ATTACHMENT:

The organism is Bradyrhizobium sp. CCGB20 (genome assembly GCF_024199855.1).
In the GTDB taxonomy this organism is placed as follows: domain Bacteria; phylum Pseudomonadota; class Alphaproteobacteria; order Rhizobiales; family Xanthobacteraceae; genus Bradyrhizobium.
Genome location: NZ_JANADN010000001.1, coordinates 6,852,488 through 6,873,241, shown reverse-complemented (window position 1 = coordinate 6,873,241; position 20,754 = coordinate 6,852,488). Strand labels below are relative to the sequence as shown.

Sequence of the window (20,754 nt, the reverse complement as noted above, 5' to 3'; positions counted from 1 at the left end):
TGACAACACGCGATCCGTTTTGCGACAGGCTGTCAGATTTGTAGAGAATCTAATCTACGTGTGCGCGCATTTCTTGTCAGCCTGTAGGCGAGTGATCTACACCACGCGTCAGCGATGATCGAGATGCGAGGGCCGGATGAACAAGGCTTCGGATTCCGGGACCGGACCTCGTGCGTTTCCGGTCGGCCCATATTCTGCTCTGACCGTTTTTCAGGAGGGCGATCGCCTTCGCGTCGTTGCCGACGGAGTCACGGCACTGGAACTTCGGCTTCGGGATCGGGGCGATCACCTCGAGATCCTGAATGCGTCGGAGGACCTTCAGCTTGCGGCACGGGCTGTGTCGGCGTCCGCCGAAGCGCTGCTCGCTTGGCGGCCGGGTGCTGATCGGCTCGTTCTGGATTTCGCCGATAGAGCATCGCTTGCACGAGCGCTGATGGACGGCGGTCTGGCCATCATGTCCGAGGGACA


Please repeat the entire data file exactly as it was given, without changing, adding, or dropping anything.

The organism is Bradyrhizobium sp. CCGB20 (genome assembly GCF_024199855.1).
In the GTDB taxonomy this organism is placed as follows: domain Bacteria; phylum Pseudomonadota; class Alphaproteobacteria; order Rhizobiales; family Xanthobacteraceae; genus Bradyrhizobium.
Genome location: NZ_JANADN010000001.1, coordinates 6,852,488 through 6,873,241, shown reverse-complemented (window position 1 = coordinate 6,873,241; position 20,754 = coordinate 6,852,488). Strand labels below are relative to the sequence as shown.

Sequence of the window (20,754 nt, the reverse complement as noted above, 5' to 3'; positions counted from 1 at the left end):
TGACAACACGCGATCCGTTTTGCGACAGGCTGTCAGATTTGTAGAGAATCTAATCTACGTGTGCGCGCATTTCTTGTCAGCCTGTAGGCGAGTGATCTACACCACGCGTCAGCGATGATCGAGATGCGAGGGCCGGATGAACAAGGCTTCGGATTCCGGGACCGGACCTCGTGCGTTTCCGGTCGGCCCATATTCTGCTCTGACCGTTTTTCAGGAGGGCGATCGCCTTCGCGTCGTTGCCGACGGAGTCACGGCACTGGAACTTCGGCTTCGGGATCGGGGCGATCACCTCGAGATCCTGAATGCGTCGGAGGACCTTCAGCTTGCGGCACGGGCTGTGTCGGCGTCCGCCGAAGCGCTGCTCGCTTGGCGGCCGGGTGCTGATCGGCTCGTTCTGGATTTCGCCGATAGAGCATCGCTTGCACGAGCGCTGATGGACGGCGGTCTGGCCATCATGTCCGAGGGACA